Abstract and Keywords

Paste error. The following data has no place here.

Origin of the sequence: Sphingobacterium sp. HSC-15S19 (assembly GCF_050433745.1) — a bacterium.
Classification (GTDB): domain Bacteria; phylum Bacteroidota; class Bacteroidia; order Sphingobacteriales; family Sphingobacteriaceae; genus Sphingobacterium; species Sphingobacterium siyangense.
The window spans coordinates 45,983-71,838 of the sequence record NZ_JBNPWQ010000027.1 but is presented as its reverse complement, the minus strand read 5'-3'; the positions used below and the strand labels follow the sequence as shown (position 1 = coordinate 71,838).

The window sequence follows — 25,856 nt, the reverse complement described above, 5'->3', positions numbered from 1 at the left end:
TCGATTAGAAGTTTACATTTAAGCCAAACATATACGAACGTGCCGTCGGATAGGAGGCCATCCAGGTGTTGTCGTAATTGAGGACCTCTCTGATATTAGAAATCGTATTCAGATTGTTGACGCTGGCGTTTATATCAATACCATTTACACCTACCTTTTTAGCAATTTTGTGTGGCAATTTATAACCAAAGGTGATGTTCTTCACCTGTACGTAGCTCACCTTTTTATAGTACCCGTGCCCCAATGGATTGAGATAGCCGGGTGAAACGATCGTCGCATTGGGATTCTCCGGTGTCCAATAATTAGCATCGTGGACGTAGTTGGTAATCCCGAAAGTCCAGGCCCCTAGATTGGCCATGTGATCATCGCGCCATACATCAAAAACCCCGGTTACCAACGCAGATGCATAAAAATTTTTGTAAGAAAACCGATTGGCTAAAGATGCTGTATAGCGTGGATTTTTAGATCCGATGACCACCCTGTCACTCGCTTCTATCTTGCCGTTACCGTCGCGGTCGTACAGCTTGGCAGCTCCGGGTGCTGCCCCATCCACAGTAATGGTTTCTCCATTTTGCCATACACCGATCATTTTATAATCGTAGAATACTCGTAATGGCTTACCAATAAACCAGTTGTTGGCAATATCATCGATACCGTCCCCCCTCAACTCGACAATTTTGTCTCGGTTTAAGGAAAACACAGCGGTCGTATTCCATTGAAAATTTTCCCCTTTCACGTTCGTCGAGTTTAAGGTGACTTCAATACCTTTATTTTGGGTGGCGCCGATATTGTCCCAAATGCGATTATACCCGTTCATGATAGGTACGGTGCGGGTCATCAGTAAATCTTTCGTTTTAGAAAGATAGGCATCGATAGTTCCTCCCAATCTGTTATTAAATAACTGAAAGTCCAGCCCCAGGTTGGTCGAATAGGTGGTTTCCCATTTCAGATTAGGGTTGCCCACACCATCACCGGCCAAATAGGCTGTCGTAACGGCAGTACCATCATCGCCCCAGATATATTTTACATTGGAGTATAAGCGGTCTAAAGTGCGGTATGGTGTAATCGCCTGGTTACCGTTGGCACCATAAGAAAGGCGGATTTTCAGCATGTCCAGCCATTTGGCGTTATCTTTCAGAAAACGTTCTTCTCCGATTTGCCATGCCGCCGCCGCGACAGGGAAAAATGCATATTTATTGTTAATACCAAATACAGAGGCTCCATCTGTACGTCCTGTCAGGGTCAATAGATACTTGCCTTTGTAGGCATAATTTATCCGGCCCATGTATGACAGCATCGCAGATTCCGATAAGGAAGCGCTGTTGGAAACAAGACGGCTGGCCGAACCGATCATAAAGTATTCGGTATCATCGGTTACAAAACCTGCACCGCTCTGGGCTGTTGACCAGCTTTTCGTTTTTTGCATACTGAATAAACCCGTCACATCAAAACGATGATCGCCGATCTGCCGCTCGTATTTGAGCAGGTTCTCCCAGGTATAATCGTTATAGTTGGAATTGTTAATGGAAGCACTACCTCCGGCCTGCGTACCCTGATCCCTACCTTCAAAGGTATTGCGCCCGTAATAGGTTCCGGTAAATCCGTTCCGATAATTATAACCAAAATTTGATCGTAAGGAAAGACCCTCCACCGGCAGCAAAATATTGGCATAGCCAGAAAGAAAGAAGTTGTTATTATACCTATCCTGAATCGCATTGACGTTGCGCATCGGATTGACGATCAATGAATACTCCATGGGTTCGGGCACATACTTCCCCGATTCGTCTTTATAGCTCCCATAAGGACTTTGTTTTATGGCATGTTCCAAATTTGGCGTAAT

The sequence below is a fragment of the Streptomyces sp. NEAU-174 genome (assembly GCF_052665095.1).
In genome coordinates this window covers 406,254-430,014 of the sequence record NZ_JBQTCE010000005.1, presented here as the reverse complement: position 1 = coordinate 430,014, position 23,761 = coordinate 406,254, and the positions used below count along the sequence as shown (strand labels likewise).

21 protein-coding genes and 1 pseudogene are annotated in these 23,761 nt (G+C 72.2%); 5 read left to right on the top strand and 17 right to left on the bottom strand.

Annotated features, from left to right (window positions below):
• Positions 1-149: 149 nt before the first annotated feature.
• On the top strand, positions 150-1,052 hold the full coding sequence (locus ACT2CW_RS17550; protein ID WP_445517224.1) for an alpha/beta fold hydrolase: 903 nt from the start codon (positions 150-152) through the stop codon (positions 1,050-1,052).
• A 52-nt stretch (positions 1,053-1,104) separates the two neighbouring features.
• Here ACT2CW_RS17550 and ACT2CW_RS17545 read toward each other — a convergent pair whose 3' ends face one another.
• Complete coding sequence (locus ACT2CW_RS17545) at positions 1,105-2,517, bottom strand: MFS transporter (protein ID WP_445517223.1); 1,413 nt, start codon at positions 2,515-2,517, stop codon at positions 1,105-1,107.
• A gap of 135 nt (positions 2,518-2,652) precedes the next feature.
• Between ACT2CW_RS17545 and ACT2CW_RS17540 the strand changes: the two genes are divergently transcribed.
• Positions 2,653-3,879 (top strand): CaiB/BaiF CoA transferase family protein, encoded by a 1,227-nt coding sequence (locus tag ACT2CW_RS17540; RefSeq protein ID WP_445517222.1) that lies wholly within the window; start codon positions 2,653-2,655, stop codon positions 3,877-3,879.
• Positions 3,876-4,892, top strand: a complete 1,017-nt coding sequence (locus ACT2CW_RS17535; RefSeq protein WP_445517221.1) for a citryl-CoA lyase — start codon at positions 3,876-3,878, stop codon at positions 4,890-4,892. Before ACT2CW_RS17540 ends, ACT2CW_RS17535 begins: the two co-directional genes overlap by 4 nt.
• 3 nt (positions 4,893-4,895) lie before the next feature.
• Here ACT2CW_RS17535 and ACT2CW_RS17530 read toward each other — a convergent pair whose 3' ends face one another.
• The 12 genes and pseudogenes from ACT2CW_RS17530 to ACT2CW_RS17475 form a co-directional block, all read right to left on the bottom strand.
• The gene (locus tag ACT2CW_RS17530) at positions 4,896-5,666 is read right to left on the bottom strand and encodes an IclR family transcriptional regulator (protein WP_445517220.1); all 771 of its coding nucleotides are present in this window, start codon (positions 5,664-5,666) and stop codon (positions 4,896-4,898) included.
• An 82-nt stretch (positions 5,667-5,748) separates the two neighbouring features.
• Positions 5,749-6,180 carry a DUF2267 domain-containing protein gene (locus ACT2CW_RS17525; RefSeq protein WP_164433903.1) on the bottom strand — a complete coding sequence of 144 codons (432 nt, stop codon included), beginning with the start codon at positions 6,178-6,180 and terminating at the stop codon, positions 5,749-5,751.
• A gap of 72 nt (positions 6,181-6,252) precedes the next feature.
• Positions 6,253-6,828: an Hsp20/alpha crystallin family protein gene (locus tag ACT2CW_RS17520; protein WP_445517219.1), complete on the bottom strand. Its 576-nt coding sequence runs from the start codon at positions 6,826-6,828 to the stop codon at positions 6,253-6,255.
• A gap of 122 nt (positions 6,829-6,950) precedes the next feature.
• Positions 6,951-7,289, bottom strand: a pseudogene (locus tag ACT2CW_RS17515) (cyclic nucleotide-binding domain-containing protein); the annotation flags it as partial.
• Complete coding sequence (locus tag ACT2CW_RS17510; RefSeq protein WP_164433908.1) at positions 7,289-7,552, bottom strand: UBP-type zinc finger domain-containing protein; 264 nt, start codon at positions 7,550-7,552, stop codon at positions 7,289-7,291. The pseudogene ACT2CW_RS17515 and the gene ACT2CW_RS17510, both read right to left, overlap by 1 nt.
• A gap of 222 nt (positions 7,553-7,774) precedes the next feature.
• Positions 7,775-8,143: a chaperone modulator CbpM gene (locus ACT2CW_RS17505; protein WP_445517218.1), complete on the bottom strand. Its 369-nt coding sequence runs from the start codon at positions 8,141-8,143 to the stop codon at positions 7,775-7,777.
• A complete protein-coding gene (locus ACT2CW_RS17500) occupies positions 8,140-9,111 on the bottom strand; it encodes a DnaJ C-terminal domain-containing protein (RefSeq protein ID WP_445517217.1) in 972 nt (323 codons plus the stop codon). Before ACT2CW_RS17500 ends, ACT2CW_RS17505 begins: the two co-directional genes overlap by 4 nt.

The alleged benefits of community participation in cultural resource management has been an article of faith in the international heritage community since the early 1990s, yet the ambiguous and multi-layered concept of community is commonly deployed uncritically. This chapter argues that “community” should be seen as an open-ended, never complete process rather than end-product. It suggests that heritage practitioners inevitably contribute to the creation of a sense of community at scales ranging from the local to the national. The projection of community identities can enhance or undermine social cohesion at and across geographic scales and the chapter argues that heritage practitioners need to work with a nuanced understanding of their role in the creation of community identities. The link between heritage values and community formation remains powerful but the power needs to be unleashed with due diligence.
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